Who has silenced the workers of Borsetshire?

The debate about the United Kingdom’s departure from the European Union is, belatedly, underway, according to France’s former Ambassador to the Court of St James, HE Sylvie Bermann. In theory, this should be prompting a wide-ranging discussion around what it means to be in the UK in this period of intensified globalization, including questions of migration, freedom of movement, and economics.

At the start of the summer, the journal Language, Society and Policy was launched at the British Academy, with the Baroness Coussins – a long-standing advocate of modern languages in the life of the UK – calling for greater prominence for multilingualism in British life. In particular, she called for a recognition of the value of multilingualism, and an acknowledgement of it as an everyday, lived reality for British citizens. At the journal launch, the scope for the representation of multilingualism in British cultural life was highlighted.

As someone who doesn’t watch soaps, I can’t comment on the visibility and audibility of multilingualism on British television, but now is the moment for me to reveal myself as a close follower of The Archers, BBC Radio 4’s drama set in a fictional farming community in the county of Borsetshire. The issue at stake is not the ethnic diversity of the characters – a question that has been raised with regards to EastEnders. Here, the debate turns on the extent to which listeners to The Archers (and other cultural products that punctuate people’s viewing and listening habits) are exposed to languages other than English.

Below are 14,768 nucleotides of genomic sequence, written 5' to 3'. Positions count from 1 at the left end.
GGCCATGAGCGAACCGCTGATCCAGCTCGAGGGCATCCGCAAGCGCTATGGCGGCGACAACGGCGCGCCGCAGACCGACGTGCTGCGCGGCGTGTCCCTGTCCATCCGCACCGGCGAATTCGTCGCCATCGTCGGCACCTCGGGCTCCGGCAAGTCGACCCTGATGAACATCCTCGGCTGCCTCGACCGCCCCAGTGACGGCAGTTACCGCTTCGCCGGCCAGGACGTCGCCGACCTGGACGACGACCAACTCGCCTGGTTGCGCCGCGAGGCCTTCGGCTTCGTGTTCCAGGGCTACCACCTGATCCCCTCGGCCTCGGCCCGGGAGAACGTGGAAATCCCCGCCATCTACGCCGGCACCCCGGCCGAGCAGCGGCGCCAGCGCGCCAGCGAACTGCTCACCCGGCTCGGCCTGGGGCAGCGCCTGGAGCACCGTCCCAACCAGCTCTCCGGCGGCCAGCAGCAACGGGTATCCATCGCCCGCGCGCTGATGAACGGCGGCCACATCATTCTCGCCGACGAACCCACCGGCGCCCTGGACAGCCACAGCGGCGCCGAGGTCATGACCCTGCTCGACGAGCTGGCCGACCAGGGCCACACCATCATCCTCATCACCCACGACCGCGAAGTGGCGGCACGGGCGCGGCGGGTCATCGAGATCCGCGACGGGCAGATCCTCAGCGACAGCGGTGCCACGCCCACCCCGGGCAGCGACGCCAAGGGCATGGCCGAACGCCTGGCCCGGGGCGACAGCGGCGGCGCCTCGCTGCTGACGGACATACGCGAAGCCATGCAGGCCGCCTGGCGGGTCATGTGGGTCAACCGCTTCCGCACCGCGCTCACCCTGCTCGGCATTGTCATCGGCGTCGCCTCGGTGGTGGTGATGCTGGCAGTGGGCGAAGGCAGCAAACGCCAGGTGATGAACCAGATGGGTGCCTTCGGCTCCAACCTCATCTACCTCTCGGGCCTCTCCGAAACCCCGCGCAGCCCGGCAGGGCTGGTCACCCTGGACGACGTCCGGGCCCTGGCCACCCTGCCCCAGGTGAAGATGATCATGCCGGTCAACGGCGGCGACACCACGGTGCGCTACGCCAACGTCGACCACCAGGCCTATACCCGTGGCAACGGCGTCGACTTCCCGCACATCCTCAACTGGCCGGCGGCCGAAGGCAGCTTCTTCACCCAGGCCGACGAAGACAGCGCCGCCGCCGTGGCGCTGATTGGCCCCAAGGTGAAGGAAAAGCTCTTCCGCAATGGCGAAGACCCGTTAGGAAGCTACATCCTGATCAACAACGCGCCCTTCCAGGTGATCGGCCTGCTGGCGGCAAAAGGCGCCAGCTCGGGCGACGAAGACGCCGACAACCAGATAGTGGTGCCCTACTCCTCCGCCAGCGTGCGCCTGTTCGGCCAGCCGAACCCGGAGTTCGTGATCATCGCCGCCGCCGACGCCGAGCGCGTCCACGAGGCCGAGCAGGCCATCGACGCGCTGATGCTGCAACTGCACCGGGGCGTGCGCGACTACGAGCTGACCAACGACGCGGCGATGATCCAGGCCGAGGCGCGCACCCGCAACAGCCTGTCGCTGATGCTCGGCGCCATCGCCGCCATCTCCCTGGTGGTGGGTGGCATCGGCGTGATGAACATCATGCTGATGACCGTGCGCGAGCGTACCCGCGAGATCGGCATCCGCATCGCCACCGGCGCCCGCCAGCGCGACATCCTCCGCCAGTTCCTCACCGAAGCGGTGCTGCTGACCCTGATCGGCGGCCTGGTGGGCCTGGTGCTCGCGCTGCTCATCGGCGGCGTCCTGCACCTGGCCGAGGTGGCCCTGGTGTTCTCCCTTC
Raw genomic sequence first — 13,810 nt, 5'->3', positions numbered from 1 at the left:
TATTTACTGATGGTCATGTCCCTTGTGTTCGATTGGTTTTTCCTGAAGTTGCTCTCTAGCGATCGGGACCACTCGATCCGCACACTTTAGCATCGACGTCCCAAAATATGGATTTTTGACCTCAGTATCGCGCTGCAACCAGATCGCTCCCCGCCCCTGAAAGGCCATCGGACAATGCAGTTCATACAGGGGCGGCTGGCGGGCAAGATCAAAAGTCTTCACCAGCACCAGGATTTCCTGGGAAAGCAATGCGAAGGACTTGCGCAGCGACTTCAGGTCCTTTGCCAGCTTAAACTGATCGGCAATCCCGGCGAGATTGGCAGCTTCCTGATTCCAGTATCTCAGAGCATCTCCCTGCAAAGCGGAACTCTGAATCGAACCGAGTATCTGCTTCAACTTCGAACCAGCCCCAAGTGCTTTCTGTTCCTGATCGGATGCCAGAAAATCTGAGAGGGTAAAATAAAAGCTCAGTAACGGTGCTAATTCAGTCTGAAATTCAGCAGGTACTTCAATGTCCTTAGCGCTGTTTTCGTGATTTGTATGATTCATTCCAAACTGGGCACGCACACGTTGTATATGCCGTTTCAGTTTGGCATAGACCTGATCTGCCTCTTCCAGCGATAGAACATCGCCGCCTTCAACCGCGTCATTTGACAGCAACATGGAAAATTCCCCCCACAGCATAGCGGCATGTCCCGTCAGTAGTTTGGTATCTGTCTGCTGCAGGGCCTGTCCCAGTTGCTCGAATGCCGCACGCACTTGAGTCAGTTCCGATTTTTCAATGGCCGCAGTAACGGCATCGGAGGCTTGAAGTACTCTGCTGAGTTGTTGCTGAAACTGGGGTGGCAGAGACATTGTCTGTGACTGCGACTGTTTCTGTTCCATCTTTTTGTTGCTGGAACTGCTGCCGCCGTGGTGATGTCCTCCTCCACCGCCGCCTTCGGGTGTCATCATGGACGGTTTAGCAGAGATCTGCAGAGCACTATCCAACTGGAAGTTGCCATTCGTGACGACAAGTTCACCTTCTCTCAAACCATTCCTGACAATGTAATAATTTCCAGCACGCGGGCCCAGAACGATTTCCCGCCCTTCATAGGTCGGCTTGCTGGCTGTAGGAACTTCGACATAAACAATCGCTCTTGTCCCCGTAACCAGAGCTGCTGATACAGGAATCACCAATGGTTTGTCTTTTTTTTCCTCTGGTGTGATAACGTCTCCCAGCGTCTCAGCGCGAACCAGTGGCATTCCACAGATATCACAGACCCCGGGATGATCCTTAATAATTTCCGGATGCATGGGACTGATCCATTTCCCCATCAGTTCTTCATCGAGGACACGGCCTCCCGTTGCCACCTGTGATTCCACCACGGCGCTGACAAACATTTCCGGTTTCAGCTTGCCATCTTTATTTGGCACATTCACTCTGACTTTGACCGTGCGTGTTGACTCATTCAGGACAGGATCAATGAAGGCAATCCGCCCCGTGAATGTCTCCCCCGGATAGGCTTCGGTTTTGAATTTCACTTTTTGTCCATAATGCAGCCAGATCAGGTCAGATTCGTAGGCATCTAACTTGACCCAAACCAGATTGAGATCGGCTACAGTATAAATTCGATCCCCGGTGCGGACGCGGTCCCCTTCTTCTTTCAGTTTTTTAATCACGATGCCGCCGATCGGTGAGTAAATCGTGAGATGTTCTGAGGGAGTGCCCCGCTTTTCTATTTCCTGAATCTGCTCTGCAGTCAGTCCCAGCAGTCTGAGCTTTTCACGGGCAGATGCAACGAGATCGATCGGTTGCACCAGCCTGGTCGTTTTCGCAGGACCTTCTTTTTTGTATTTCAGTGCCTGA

Archers
The Archers – “contemporary drama in a rural setting”

The Archers has engaged with Brexit and the consequences of the ending of subsidies – implausibly, enlightened Adam Macy (who has long advocated a more creative approach to farming) was a Eurosceptic, whilst equally implausibly, conservative and cautious David Archer was a Remainer. More pressing for Adam and all at Home Farm is the free movement of labour, since the soft-fruit enterprise is almost entirely dependent on east European workers.